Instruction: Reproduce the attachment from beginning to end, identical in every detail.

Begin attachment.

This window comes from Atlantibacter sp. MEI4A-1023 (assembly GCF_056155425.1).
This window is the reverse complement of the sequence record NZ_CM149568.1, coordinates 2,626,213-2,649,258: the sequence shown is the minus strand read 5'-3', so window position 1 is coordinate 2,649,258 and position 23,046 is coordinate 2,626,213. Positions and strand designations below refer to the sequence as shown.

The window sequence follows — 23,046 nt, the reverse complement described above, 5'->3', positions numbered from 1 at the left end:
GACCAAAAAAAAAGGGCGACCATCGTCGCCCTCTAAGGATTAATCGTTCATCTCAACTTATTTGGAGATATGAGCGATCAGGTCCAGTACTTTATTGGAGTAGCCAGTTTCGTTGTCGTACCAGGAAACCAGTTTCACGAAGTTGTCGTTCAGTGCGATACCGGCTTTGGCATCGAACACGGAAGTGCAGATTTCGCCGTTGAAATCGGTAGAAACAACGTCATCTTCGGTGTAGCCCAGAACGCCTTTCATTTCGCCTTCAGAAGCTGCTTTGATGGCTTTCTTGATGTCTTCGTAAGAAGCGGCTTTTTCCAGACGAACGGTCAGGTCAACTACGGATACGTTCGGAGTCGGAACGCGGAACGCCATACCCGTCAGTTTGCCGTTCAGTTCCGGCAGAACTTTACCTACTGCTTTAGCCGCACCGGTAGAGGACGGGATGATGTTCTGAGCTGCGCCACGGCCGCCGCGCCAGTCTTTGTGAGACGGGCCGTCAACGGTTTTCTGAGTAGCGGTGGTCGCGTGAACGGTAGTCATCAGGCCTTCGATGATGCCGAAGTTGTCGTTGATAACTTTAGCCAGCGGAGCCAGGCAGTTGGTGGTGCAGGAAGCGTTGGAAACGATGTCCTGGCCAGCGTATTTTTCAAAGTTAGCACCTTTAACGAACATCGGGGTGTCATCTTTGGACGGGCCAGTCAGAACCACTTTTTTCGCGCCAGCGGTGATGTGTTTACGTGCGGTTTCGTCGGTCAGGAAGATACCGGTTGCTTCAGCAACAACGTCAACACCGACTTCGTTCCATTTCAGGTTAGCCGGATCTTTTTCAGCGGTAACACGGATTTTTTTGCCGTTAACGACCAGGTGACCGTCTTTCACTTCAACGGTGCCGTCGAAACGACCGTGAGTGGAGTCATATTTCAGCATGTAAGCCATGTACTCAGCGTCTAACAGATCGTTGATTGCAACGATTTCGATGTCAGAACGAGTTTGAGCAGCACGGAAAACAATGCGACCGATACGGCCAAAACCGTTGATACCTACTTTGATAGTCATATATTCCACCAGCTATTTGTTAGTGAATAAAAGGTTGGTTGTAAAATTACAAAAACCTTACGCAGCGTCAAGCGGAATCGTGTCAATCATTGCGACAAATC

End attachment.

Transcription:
This window comes from Atlantibacter sp. MEI4A-1023 (assembly GCF_056155425.1).
This window is the reverse complement of the sequence record NZ_CM149568.1, coordinates 2,626,213-2,649,258: the sequence shown is the minus strand read 5'-3', so window position 1 is coordinate 2,649,258 and position 23,046 is coordinate 2,626,213. Positions and strand designations below refer to the sequence as shown.

The window sequence follows — 23,046 nt, the reverse complement described above, 5'->3', positions numbered from 1 at the left end:
GACCAAAAAAAAAGGGCGACCATCGTCGCCCTCTAAGGATTAATCGTTCATCTCAACTTATTTGGAGATATGAGCGATCAGGTCCAGTACTTTATTGGAGTAGCCAGTTTCGTTGTCGTACCAGGAAACCAGTTTCACGAAGTTGTCGTTCAGTGCGATACCGGCTTTGGCATCGAACACGGAAGTGCAGATTTCGCCGTTGAAATCGGTAGAAACAACGTCATCTTCGGTGTAGCCCAGAACGCCTTTCATTTCGCCTTCAGAAGCTGCTTTGATGGCTTTCTTGATGTCTTCGTAAGAAGCGGCTTTTTCCAGACGAACGGTCAGGTCAACTACGGATACGTTCGGAGTCGGAACGCGGAACGCCATACCCGTCAGTTTGCCGTTCAGTTCCGGCAGAACTTTACCTACTGCTTTAGCCGCACCGGTAGAGGACGGGATGATGTTCTGAGCTGCGCCACGGCCGCCGCGCCAGTCTTTGTGAGACGGGCCGTCAACGGTTTTCTGAGTAGCGGTGGTCGCGTGAACGGTAGTCATCAGGCCTTCGATGATGCCGAAGTTGTCGTTGATAACTTTAGCCAGCGGAGCCAGGCAGTTGGTGGTGCAGGAAGCGTTGGAAACGATGTCCTGGCCAGCGTATTTTTCAAAGTTAGCACCTTTAACGAACATCGGGGTGTCATCTTTGGACGGGCCAGTCAGAACCACTTTTTTCGCGCCAGCGGTGATGTGTTTACGTGCGGTTTCGTCGGTCAGGAAGATACCGGTTGCTTCAGCAACAACGTCAACACCGACTTCGTTCCATTTCAGGTTAGCCGGATCTTTTTCAGCGGTAACACGGATTTTTTTGCCGTTAACGACCAGGTGACCGTCTTTCACTTCAACGGTGCCGTCGAAACGACCGTGAGTGGAGTCATATTTCAGCATGTAAGCCATGTACTCAGCGTCTAACAGATCGTTGATTGCAACGATTTCGATGTCAGAACGAGTTTGAGCAGCACGGAAAACAATGCGACCGATACGGCCAAAACCGTTGATACCTACTTTGATAGTCATATATTCCACCAGCTATTTGTTAGTGAATAAAAGGTTGGTTGTAAAATTACAAAAACCTTACGCAGCGTCAAGCGGAATCGTGTCAATCATTGCGACAAATC